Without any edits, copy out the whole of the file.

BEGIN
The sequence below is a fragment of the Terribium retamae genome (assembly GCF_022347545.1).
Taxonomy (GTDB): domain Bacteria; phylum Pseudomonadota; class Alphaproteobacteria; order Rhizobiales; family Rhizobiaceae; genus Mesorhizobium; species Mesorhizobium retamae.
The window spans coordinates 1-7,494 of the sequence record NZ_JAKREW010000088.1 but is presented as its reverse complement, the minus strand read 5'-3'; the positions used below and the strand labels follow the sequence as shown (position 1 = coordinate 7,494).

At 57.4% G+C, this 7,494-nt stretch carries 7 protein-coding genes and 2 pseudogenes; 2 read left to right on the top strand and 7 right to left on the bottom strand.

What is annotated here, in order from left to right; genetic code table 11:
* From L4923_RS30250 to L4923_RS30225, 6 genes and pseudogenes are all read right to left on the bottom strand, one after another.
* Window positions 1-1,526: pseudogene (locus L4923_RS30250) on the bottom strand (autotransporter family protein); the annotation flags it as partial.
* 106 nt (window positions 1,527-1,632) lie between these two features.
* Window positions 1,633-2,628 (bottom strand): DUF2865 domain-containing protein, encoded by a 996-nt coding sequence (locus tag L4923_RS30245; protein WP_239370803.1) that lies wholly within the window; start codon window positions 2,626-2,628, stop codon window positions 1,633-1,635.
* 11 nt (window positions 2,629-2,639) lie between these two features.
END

The sequence below is a fragment of the Terribium retamae genome (assembly GCF_022347545.1).
Taxonomy (GTDB): domain Bacteria; phylum Pseudomonadota; class Alphaproteobacteria; order Rhizobiales; family Rhizobiaceae; genus Mesorhizobium; species Mesorhizobium retamae.
The window spans coordinates 1-7,494 of the sequence record NZ_JAKREW010000088.1 but is presented as its reverse complement, the minus strand read 5'-3'; the positions used below and the strand labels follow the sequence as shown (position 1 = coordinate 7,494).

At 57.4% G+C, this 7,494-nt stretch carries 7 protein-coding genes and 2 pseudogenes; 2 read left to right on the top strand and 7 right to left on the bottom strand.

What is annotated here, in order from left to right; genetic code table 11:
* From L4923_RS30250 to L4923_RS30225, 6 genes and pseudogenes are all read right to left on the bottom strand, one after another.
* Window positions 1-1,526: pseudogene (locus L4923_RS30250) on the bottom strand (autotransporter family protein); the annotation flags it as partial.
* 106 nt (window positions 1,527-1,632) lie between these two features.
* Window positions 1,633-2,628 (bottom strand): DUF2865 domain-containing protein, encoded by a 996-nt coding sequence (locus tag L4923_RS30245; protein WP_239370803.1) that lies wholly within the window; start codon window positions 2,626-2,628, stop codon window positions 1,633-1,635.
* 11 nt (window positions 2,629-2,639) lie between these two features.